Making Alpha Therapy Possible


Cancer treatments have evolved significantly in recent years and the focus of current clinical research studies is on developing more targeted therapies. Today, targeted radiotherapies only make use of so-called Beta-isotopes. Novel and breakthrough clinical research has proven that targeted therapies using Alpha-isotopes can be much more effective.




When treating cancer patients, oncologists currently have a few treatments at their disposal. Of these treatments, surgical intervention, chemotherapy and nuclear medicine are likely to remain a continued treatment of cancer. However, more recent clinical research has focused on developing more and more Targeted Therapies. These therapies use chemicals, drugs, toxins or radioactive substances to change the way cancer cells grow, divide and spread.


In Targeted Therapy a therapeutic agent is loaded on a targeting molecule/ monoclonal antibody (see it as an almost invisible cruise missile loaded with a war head) and is inserted into a patient's bloodstream where it automatically finds, attacks and destroys the malignant cells, while leaving the healthy tissue surrounding the tumor and rest of the body largely unaffected. The cruise missiles can be loaded with a range of war heads. For example, it can be loaded with a chemical war head (Targeted Chemo Therapy) or with a nuclear war head (Targeted Radio Therapy). Unfortunately all these therapies cause peripheral damage to healthy tissue by provoking mutations in neighbouring cells that may ultimately result in the reoccurrence of the cancer.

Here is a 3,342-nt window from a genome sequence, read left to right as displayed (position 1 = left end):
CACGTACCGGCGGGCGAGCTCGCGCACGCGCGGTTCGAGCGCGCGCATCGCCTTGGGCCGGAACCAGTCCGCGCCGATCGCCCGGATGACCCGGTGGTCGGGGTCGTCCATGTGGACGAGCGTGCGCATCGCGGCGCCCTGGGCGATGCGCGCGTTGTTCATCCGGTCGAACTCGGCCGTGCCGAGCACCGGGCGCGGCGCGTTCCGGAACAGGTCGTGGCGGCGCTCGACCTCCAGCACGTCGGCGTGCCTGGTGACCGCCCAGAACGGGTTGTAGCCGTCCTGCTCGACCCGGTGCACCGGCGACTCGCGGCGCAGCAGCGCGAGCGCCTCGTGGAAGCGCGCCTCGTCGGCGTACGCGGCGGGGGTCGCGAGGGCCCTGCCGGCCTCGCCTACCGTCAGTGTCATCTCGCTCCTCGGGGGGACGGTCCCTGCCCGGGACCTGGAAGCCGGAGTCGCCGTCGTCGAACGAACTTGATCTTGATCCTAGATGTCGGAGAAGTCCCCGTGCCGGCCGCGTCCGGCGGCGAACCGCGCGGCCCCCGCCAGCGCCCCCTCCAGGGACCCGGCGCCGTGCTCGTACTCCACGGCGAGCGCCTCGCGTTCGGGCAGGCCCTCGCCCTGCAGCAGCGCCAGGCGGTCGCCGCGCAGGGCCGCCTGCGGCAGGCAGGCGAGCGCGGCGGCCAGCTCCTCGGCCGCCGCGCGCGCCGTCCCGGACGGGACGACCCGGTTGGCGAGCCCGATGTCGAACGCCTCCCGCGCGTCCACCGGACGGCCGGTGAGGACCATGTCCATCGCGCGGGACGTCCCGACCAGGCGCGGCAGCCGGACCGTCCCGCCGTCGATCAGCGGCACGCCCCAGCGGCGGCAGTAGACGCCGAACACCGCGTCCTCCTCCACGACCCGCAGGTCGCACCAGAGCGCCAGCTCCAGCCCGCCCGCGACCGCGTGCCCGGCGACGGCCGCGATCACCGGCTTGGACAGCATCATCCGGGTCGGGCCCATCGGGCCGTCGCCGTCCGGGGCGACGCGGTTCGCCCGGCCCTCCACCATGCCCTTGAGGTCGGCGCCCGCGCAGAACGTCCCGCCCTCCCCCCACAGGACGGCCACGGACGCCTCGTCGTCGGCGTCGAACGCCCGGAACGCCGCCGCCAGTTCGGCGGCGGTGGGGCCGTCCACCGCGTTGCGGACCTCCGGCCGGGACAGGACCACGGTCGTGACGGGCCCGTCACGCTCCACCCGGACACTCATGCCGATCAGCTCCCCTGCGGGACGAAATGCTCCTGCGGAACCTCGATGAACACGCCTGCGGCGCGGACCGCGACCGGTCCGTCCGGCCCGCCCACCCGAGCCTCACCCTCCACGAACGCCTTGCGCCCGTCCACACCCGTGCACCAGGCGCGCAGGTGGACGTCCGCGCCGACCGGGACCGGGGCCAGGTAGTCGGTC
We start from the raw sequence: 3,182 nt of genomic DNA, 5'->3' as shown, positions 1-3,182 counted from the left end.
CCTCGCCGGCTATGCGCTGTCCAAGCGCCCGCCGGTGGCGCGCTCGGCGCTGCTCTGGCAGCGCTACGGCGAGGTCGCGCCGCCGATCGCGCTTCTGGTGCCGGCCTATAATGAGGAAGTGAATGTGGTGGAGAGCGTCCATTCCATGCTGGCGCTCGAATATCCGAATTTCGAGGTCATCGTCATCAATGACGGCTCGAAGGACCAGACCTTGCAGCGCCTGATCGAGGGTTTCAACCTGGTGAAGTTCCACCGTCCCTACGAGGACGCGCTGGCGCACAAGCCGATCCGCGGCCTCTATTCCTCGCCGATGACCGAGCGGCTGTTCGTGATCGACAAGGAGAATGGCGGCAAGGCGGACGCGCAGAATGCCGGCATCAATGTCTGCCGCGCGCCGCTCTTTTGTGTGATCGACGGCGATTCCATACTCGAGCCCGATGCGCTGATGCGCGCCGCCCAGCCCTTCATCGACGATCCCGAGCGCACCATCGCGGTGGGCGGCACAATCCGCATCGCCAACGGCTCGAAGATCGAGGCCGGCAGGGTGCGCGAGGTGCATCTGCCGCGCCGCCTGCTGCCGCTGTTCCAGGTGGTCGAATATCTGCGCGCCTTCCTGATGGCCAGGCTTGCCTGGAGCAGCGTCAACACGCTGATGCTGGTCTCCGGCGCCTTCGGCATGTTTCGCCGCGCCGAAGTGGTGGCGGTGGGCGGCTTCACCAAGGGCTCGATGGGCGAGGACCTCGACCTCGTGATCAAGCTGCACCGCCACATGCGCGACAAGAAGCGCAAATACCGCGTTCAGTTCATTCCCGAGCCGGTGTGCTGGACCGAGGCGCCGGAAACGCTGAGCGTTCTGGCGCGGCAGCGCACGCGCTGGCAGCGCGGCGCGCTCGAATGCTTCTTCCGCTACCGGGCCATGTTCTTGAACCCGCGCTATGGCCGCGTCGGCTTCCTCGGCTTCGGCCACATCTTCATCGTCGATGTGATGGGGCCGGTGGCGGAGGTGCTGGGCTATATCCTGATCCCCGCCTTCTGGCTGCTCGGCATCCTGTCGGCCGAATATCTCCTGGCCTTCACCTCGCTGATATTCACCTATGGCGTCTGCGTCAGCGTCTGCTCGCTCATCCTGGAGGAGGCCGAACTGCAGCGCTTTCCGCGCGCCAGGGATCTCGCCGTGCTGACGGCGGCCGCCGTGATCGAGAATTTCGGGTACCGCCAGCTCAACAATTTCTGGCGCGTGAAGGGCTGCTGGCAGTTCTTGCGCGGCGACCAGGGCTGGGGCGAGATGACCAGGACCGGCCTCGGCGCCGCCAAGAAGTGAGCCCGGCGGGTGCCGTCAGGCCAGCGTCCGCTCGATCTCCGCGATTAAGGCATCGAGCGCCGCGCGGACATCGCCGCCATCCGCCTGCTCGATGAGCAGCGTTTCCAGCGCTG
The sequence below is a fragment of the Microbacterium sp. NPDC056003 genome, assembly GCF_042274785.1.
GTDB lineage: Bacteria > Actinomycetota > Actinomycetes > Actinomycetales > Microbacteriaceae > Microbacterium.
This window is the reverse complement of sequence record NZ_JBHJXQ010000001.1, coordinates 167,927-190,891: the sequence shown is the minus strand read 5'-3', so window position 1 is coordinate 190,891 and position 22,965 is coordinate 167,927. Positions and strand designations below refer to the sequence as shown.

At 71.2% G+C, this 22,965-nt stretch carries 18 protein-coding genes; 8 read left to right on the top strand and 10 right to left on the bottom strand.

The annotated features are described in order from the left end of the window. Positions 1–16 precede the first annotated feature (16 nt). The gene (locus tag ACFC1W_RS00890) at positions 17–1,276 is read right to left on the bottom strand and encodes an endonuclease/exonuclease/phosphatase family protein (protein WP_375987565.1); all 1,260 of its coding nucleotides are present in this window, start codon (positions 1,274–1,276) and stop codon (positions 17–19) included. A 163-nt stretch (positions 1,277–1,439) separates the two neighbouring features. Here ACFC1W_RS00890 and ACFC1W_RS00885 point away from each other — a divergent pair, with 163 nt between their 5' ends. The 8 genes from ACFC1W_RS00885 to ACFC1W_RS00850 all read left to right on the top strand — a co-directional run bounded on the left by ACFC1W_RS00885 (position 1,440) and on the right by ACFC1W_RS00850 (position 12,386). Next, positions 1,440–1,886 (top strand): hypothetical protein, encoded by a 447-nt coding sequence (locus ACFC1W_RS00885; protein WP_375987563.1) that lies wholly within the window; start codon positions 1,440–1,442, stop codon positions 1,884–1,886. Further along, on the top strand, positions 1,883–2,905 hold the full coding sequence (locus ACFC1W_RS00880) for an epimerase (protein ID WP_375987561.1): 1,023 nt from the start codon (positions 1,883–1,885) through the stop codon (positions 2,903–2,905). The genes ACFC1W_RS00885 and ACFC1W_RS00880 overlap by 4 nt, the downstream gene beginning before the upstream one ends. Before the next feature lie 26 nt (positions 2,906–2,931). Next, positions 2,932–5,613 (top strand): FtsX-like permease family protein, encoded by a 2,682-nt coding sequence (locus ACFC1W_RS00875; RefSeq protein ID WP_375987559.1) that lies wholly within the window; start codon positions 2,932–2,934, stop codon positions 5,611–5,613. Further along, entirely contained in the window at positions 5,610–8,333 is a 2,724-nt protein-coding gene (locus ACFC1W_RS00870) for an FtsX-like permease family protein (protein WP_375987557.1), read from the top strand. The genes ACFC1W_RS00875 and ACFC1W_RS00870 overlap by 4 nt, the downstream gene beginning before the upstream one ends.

Nowadays, radioactive targeted therapies only make use of so-called Beta-isotopes. However, novel and breakthrough clinical research has proven that targeted therapies using Alpha-isotopes are much more effective in actually destroying the cancer cell and significantly limiting damage to surrounding healthy tissueWe speak of Targeted Alpha Therapy, or TAT, when Alpha-isotopes are loaded on an targeting molecule/ monoclonal antibody.